Claims of organised intimidation in the Tony Martin case grew yesterday after two potential witnesses said they were threatened into keeping silent.
The men, a farmer and a villager who had fired at burglars and trespassers in separate and unrelated incidents, reportedly claimed yesterday that they had been intimidated by travellers before Martin's trial.
One of the men, who had taken Martin'sdogs after his arrest, was allegedly told: "We know you have got his dogs. We will have him first, then you, you bastard." As a result, both men were too scared to give evidence in court. Their allegations are unsubstantiated, but they are likely to boost the campaign to get Martin's conviction for murdering Fred Barras, 16, with an illegal shotgun, overturned on appeal.
At the trial Martin's defence team was keen to emphasise he had been victim of death threats. They said he was a law- abiding citizen who had only defended himself. But the jury convicted him after the prosecution said he acted as 'jury, judge and executioner" by shooting Barras and his friend, Brendon Fearon, 30, when they broke into his farmhouse in Emneth Hungate, Norfolk.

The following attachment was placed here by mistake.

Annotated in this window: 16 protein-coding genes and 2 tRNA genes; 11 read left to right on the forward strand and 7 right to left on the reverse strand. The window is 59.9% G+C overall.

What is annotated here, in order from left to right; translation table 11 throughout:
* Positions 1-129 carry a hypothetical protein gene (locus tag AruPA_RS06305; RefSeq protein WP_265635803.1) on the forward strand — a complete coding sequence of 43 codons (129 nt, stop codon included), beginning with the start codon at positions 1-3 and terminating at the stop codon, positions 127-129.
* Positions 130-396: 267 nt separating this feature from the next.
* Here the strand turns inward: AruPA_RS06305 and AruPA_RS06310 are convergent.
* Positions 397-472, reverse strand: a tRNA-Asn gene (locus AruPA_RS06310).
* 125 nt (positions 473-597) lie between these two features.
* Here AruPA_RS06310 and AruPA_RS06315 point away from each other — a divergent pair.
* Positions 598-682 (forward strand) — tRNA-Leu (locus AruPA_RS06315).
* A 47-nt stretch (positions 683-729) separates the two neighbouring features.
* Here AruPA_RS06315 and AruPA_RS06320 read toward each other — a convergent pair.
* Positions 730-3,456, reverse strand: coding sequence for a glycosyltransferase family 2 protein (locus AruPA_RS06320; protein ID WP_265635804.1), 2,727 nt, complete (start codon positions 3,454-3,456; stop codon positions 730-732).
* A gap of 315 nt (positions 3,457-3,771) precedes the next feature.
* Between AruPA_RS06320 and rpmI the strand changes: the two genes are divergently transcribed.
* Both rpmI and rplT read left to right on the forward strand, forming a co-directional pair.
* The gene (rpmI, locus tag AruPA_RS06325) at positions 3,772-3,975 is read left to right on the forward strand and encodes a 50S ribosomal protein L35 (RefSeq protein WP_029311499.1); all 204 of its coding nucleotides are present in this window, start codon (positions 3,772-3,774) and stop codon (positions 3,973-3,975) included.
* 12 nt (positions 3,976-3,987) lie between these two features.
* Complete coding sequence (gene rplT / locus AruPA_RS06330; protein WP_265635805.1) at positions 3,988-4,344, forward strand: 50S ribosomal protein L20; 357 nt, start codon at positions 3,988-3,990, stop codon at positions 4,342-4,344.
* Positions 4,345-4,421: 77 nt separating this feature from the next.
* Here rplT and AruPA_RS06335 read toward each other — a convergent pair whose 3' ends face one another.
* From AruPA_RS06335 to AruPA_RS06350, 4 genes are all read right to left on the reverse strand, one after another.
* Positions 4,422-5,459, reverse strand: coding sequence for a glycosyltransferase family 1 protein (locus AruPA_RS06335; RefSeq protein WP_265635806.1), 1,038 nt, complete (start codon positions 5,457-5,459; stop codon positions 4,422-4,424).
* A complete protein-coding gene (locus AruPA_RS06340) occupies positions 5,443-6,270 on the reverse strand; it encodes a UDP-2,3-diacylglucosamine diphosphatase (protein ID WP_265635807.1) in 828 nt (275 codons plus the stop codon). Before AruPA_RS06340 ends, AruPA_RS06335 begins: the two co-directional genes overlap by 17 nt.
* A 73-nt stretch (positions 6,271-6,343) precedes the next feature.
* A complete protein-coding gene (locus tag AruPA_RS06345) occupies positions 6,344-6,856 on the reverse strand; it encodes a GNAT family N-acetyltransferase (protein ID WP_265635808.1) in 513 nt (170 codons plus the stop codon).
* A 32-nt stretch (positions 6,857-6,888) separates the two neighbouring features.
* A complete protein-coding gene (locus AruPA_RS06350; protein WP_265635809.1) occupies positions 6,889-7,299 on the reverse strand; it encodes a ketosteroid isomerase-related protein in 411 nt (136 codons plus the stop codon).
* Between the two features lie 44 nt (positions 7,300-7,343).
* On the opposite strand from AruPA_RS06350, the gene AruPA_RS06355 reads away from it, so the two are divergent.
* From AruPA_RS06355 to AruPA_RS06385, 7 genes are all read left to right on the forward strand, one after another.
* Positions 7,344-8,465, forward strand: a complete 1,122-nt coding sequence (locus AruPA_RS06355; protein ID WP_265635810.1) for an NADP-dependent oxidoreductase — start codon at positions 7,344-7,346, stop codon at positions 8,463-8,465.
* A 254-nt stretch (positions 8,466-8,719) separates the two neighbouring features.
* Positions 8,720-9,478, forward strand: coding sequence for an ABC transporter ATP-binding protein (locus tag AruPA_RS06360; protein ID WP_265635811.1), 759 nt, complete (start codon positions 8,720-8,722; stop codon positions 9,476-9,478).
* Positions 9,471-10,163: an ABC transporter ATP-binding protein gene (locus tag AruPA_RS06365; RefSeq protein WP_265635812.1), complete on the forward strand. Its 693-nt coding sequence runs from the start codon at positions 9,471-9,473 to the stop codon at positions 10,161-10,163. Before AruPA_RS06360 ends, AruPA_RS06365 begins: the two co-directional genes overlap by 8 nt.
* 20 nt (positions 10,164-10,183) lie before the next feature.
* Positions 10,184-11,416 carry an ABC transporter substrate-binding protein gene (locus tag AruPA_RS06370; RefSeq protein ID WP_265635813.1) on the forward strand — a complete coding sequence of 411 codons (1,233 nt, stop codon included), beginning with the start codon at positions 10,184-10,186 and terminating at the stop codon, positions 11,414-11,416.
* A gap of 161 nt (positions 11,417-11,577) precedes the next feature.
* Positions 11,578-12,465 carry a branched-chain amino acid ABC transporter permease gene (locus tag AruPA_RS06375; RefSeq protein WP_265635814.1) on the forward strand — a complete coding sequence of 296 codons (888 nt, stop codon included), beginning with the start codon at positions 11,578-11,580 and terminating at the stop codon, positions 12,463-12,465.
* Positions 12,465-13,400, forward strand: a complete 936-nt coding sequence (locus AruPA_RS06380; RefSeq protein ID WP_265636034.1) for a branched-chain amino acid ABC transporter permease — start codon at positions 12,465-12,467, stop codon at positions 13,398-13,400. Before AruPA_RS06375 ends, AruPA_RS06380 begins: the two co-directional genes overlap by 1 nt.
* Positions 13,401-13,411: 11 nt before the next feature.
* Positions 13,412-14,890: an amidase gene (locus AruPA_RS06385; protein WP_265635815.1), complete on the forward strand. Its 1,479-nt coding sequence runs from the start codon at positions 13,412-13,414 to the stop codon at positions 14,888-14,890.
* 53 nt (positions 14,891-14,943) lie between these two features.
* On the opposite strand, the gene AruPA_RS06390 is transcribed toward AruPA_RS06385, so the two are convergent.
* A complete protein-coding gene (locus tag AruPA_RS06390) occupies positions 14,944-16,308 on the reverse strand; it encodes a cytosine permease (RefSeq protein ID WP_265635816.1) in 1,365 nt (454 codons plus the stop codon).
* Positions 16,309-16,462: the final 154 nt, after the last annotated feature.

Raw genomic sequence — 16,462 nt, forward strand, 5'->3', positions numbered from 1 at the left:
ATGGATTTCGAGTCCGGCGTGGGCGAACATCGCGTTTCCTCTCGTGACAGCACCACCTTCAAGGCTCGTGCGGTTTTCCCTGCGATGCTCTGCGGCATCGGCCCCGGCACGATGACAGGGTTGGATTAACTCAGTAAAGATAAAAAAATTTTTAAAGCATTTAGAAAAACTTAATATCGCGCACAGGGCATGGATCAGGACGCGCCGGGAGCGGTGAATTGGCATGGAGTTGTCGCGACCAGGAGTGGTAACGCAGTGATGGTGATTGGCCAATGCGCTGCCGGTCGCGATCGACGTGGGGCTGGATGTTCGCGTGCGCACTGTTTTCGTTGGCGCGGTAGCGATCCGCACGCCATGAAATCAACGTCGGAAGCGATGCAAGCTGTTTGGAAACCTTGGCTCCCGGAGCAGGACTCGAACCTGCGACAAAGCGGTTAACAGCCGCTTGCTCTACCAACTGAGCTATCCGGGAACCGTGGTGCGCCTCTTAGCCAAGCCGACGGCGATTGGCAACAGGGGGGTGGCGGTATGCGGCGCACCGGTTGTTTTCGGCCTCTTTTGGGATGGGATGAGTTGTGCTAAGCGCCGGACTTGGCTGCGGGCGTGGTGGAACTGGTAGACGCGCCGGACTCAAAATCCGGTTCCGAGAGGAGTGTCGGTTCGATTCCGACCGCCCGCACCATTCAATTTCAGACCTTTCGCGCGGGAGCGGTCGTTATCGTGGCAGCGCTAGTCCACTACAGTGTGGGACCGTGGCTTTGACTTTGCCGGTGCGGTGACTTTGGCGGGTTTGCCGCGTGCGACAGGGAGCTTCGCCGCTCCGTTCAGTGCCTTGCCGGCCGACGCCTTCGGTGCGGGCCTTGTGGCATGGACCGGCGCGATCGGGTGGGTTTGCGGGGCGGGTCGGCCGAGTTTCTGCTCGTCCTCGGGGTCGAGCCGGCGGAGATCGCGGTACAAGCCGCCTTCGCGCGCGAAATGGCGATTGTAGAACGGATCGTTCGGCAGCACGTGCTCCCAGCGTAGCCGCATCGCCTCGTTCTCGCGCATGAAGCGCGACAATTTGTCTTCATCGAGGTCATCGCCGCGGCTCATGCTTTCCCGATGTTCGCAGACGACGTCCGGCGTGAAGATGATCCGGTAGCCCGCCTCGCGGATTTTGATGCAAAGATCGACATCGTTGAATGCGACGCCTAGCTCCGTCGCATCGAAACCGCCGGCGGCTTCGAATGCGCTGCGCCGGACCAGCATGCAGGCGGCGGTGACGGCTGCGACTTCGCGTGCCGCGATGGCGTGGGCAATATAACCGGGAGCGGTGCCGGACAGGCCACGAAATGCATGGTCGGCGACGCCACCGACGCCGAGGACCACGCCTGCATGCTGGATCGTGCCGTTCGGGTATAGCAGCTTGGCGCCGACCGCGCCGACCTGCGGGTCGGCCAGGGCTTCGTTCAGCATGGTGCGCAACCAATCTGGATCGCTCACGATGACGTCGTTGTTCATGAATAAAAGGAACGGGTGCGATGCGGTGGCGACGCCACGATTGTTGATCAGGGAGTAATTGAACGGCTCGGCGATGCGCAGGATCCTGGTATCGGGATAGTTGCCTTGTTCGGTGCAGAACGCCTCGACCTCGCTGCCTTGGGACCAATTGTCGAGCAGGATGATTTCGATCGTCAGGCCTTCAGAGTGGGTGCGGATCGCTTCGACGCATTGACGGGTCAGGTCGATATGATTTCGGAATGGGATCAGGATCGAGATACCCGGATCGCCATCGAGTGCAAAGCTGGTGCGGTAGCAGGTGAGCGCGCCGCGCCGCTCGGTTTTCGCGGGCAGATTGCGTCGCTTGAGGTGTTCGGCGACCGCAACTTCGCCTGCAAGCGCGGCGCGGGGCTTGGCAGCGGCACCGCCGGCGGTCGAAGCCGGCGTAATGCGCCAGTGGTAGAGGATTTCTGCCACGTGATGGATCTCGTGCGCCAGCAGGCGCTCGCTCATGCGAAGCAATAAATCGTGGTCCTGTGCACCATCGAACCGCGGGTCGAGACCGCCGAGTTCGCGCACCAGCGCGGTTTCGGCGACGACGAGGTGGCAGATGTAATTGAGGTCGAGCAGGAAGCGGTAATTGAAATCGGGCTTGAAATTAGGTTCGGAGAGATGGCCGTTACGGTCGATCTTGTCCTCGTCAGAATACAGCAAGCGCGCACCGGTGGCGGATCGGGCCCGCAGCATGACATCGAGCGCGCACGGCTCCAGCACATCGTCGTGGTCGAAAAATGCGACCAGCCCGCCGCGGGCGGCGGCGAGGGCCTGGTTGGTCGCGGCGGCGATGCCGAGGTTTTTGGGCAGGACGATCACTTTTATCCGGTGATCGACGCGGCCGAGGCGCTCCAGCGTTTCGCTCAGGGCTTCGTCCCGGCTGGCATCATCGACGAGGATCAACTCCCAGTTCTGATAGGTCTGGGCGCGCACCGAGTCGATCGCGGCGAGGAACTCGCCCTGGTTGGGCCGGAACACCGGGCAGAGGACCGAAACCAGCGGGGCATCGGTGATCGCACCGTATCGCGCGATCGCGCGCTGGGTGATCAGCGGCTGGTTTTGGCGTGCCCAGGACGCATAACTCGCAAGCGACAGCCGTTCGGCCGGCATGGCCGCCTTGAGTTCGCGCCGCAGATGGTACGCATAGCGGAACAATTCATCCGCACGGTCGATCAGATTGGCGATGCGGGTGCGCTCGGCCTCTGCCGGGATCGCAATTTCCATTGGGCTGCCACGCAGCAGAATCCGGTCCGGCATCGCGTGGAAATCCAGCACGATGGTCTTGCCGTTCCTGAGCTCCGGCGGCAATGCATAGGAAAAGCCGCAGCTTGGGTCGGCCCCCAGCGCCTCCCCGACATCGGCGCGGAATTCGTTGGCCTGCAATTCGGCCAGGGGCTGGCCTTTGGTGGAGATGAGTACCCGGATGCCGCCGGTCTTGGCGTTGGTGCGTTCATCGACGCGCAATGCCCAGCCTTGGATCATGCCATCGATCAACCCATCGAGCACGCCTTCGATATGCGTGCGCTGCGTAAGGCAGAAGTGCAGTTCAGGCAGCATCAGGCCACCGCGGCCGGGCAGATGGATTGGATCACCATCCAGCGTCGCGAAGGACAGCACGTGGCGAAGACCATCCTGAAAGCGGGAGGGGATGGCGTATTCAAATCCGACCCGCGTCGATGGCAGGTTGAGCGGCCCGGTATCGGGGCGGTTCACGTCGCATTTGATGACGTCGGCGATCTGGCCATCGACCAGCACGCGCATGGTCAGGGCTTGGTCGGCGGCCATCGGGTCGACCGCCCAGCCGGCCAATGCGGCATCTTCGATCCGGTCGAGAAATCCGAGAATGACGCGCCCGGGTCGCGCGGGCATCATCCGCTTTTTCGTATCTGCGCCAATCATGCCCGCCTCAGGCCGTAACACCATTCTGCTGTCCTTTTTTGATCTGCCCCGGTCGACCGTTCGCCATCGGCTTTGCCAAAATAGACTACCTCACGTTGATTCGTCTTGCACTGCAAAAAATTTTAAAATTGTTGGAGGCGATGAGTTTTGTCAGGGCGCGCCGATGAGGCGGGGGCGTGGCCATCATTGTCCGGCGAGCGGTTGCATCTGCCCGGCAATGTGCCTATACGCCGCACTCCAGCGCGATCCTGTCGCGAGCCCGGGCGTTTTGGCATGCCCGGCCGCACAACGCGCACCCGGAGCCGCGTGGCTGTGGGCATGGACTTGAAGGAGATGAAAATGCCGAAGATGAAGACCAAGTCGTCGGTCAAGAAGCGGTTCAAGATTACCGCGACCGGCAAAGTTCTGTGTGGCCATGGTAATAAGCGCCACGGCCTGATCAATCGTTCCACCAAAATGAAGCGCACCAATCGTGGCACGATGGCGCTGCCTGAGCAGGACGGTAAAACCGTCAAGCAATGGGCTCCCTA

The unnamed landowner who said he was threatened claims to have been burgled and once to have fired warning shots to scare off intruders on his land. After Martin was arrested, he claims to have received death threats. He says a car drew up and an occupant shouted: "We'll deal with Tony Martin first and we are coming for you next."
He said: "I did not want my face to be seen in court. These people know who I am and that would have been enough." He added in a statement: "Living in this area you are at the mercy of the travellers and local villains." The farmer claims to have been threatened four times before Martin's trial. The fourth incident was two weeks before the trial, when three men in a van said they knew he was keeping Martin's dogs.
He claims the police then advised him not to give evidence. "I have got a family to think about so I took the advice."
Last night Michael Ballinger, from Martin's solicitors, said:"We were disappointed ... but I didn't want to drag unwilling witnesses to court, because it would have been counter-productive." He did not remember the second man but said his team asked 10 people to testify, of whom three refused. Three people did appear in court, though they were allowed to withhold their names due to "fears for their safety".